Gargi Datta testifies about James Holmes's disturbing ramblings

By Steve Helling
Updated June 11, 2015 09:15 PM
Credit: RJ Sangosti/The Denver Post/Getty

At first, it was like any other young romance.

James Holmes and Gargi Datta were both graduate students in the University of Colorado’s neuroscience program. She invited him to become part of a study group. He eventually asked her on a date in the fall of 2011: to a horror film festival. She was his first sexual partner; he told her he loved her.

But by early 2012, Holmes began saying alarming things to Datta. They broke up in February, but remained friendly. “At some point, he said he loved me,” Datta testified, “and I said I cared about him as a friend, but I said I was not in love with him.”

In March, Holmes, now 27, sent her an message, saying he wanted to “do evil” and kill people to increase his self worth. She showed the email to a friend, and they both urged him to seek professional help.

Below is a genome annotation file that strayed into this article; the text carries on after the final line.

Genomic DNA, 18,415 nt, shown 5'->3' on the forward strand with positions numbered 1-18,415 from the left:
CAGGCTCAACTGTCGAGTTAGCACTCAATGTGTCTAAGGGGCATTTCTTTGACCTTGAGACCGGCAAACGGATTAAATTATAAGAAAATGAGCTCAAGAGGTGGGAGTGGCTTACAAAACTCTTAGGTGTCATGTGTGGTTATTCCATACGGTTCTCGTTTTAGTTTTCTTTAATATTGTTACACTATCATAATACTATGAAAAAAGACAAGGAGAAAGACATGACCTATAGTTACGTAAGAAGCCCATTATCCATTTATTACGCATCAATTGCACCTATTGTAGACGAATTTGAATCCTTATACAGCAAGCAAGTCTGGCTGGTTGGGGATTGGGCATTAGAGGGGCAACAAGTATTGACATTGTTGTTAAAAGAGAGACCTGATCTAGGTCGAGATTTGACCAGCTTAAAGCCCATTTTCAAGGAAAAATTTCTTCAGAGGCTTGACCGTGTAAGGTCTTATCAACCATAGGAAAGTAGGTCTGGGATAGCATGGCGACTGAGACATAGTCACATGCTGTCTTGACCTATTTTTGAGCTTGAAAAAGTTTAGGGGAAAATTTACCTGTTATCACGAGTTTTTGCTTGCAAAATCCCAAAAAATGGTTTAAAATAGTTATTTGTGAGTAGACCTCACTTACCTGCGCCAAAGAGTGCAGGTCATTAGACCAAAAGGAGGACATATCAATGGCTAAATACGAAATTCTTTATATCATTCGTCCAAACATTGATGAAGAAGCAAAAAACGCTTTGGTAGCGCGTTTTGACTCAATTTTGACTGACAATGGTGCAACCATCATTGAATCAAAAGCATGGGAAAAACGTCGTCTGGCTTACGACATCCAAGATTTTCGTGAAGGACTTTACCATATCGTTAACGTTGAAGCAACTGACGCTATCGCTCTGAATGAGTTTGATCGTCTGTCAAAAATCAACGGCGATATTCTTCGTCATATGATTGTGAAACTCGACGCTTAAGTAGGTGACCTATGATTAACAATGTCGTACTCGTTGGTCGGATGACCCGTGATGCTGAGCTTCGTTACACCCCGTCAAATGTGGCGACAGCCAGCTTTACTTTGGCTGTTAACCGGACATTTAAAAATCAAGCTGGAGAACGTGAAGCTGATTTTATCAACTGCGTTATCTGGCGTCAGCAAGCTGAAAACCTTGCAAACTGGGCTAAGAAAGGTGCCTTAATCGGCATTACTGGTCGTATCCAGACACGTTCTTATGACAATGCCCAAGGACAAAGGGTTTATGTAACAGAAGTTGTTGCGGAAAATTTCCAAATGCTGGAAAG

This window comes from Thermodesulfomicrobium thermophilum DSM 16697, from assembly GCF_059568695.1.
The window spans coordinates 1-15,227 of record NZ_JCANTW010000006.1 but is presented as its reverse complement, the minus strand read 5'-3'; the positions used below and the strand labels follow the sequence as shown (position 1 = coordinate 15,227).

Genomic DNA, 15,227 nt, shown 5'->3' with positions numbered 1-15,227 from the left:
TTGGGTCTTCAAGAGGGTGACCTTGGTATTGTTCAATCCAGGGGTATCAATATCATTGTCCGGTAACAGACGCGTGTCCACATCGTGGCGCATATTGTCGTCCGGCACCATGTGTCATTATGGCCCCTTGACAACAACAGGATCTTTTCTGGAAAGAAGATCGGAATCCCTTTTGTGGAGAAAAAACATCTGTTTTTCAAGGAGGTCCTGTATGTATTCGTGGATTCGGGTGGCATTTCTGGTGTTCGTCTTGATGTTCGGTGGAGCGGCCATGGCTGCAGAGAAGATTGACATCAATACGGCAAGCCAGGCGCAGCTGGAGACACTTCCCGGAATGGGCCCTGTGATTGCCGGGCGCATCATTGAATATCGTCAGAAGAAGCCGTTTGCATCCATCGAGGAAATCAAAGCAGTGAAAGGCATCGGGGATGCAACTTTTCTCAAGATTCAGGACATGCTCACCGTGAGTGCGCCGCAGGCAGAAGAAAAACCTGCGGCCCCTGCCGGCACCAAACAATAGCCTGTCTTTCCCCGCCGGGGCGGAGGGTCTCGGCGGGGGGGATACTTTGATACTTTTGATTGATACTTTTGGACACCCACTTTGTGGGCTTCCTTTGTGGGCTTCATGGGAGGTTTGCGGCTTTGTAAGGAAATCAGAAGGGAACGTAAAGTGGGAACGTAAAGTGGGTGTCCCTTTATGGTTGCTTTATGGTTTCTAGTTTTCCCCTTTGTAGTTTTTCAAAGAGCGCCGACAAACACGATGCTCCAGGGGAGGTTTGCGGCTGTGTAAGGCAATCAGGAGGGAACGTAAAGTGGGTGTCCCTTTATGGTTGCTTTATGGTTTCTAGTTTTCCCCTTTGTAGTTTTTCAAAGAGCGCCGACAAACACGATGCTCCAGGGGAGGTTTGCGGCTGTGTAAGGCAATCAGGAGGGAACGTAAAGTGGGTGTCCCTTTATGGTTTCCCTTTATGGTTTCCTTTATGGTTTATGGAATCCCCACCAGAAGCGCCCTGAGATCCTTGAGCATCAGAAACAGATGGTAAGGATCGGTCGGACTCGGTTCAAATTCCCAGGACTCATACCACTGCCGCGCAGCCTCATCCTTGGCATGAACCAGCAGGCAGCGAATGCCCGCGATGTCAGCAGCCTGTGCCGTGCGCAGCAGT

Months later, Holmes opened fire in a crowded movie theater, killing 12 and injuring more than 70 others.

No one was more shocked than Datta, who testified in court on Thursday that she thought he was not a serious threat.

“I was just thinking he was messing with me, that he was joking,” Datta testified. “It didn’t make sense to me. Then he starts talking about justice. At that point, I thought, maybe he was serious, but it seems to be philosophical.”

Although she did not think any attack was imminent, Datta and a friend decided to confront Holmes. “We were a bit concerned,” she testified. “We went to talk with him. We asked if he was talking to his therapist, and he said he was.”

But Holmes was lying; he never spoke about killing people with his school psychiatrist, Lynne Fenton. “I didn’t know that,” Datta testified, looking away from Holmes. Several members of the jury took notes.

Holmes has pleaded not guilty to the murders by reason of insanity, but a psychiatrist who treated him says he was sane at the time of the shooting.

If Holmes is convicted, he faces the death penalty.

Want to keep up with the latest crime coverage? Click here to get breaking crime news, ongoing trial coverage and details of intriguing unsolved cases in the True Crime Newsletter.